Sorrel thus has a wide geographical spread and has as many names as the regions where it is used as an ingredient.
Health and Nutrition: (Please read the medical disclaimer on this blog)
The nutrient and health properties of sorrel are numerous. Sorrel is rich in vitamin C and was of great value as it could prevent scurvy at times when fresh fruits and vegetables were not available. It contains Vitamins A, E, Beta carontene and other carotenoids, as well as potassium which helps in lowering Blood pressure. It is said to have anti inflammatory properties as well as being a diuretic.
Sorrel is used medically for reducing pain and swelling or inflammation of the nasal passages and the respiratory tract, as it is said to cause dryness in mucous production and is therefore popular along with other herbs and flowers in treating sinusitis. It is also used to supplement the medication in the treatment of bacterial infections.
Sorrel is not advised for consumption by those suffering from arthritis, kidney stones, other kidney related diseases, and during pregnancy.
Sorrel is an ingredient in the preparation of certain alternative cancer treatment medications such cancer teas, as well as for cutaneous tumours. Research is ongoing as to its use in reducing the side effects of chemotherapy.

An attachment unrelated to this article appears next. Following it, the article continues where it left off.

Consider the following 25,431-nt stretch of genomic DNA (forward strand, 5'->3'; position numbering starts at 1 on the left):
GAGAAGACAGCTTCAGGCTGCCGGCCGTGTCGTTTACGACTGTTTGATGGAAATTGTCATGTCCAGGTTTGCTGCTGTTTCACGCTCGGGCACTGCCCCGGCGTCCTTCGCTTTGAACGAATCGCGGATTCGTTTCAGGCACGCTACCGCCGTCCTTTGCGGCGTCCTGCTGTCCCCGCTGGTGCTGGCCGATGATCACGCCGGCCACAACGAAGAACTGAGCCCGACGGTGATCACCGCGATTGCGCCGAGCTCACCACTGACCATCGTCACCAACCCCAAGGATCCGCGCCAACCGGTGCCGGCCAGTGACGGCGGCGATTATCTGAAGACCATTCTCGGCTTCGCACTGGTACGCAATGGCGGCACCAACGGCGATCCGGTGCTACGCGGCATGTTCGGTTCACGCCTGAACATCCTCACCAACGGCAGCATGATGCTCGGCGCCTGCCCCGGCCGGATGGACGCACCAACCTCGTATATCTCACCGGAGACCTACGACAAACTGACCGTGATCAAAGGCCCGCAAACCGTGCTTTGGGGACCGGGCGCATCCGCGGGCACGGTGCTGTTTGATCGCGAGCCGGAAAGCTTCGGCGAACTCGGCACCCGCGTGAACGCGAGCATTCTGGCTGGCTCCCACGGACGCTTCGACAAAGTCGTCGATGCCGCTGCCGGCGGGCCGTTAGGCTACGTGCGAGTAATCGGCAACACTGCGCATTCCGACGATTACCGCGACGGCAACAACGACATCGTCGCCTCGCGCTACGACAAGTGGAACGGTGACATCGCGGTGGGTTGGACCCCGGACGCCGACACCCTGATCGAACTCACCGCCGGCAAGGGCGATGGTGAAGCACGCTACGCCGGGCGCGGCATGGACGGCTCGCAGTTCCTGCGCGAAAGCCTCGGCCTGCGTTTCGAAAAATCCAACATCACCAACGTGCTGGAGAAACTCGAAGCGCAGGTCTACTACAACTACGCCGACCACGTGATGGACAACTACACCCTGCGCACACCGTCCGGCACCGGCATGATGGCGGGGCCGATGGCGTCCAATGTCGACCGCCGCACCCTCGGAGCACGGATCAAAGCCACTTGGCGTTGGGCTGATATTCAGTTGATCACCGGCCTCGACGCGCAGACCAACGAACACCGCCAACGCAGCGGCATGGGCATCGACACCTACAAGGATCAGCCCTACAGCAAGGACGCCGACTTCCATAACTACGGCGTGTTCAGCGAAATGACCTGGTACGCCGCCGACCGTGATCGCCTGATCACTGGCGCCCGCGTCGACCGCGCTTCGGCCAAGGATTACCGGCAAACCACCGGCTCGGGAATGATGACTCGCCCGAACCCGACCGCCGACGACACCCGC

The researcher René Caisse, who developed the Essiac tea as a cancer cure, suggested that sheep sorrel was a powerful cancer fighter, and this was supported by the studies made by Dr. Chester Stock at Sloan-Kettering in New York. who wrote that sheep sorrel had properties …”to destroy cancer cells in the body and inhibited metastasis by actually causing cancer cells to return to the original tumor site. ” Caisse believed that sheep sorrel, along with the other herbs in her tea, acted as blood purifiers, carrying away destroyed tissue as well as infections thrown off by the malignancy.
Kitchen Hints for the French Style 2 Bean Sorrel Soup:
- This is a very tasty soup with a subtle citrusy flavour, made in the French style. Potatoes are usually added to Sorrel soup, however I have not done so. Instead I have included in the ingredients, fennel and celery to give a bit of body to the soup, and tarragon and parsley for flavour and nutrition. As it is made in the French style, there is butter and cream too.
2. The addition of beans to the sorrel gives a little thickness to the otherwise watery bean sorrel soup. You could puree the cooked ingredients after simmering the stock with the sorrel leaves, but the soup then turns a rather muddy and unappetising colour. As I do prefer my soups chunky, I have not therefore pureed it but have minced the fennel, celery, leek and french beans to keep the ingredients small sized.
3. Sorrel soup is known for its sour taste – (almost like a tart green apple) which is due to the presence of oxalic acid in the leaves (also called “sorrel acid” in Slavic languages) . The sour taste may be negated by adding sour cream to the soup, since oxalic acid reacts with calcium and casein. Young tender leaves are less sour than the older mature ones.
4. As a variation, egg yolk may be added to the bean sorrel soup and the soup taken off the stove immediately after.